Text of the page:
Paper prepared for the National Commission on Energy Policy.
Energy security may broadly be described as a state of affairs characterized by conditions and policies that safeguard the health of the US economy against circumstances threatening significant short- or long-term increases in energy costs. It is a concept with many dimensions, only one of which.the problem of dependence on a world oil market characterized by substantial price volatility and exercise of market power.will be addressed in this paper.1 Even the energy security aspects of oil dependence are numerous: some are geopolitical (e.g., efforts to promote the stability of oil-exporting regimes), while others revolve around geological or technological issues (e.g., the payoff from R&D investments to expand domestic liquid fuel reserves). However, the topic addressed here.the economic costs of US oil consumption and import dependence.occupies a central place in energy security policy analysis and debate. The exposition proceeds as follows.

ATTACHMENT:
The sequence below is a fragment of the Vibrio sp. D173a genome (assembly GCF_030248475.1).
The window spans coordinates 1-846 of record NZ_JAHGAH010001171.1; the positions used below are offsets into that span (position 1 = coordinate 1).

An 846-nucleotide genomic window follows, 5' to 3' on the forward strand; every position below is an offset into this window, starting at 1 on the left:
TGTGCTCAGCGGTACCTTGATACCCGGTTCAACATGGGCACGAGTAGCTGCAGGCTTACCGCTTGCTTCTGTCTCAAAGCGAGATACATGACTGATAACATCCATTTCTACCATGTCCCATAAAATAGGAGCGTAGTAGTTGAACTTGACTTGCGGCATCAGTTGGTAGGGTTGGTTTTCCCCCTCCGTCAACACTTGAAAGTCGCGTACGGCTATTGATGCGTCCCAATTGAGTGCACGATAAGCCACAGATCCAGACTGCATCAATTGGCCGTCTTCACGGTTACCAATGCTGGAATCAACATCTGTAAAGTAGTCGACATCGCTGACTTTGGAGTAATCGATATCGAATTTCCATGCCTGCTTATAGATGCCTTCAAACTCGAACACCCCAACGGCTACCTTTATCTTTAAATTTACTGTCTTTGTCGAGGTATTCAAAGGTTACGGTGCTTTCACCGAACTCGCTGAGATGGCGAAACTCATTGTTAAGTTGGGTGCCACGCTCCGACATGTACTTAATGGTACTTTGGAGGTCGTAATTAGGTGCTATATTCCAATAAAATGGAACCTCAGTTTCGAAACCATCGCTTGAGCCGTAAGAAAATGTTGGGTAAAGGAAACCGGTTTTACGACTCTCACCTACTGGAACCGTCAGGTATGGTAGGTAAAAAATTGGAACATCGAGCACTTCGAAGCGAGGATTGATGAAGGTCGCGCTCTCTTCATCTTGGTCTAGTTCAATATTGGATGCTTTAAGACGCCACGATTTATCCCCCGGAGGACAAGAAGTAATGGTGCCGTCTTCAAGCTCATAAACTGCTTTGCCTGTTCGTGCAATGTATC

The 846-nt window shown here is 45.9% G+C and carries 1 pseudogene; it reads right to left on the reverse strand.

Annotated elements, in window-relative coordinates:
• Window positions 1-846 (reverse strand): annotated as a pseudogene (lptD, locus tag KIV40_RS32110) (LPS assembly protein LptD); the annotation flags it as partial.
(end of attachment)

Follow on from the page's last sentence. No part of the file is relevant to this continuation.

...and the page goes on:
Section 2 sets the scene with a brief statistical background, including trends in US petroleum consumption, imports and where they come from, oil prices, the energy-intensity of GDP, and the world distribution of known oil reserves. We also discuss the potential power of OPEC to manipulate world oil prices, projected trends in US oil dependency, the effect of oil prices on aggregate economic activity, and the potential role of the Strategic Petroleum Reserve in mitigating against price shocks.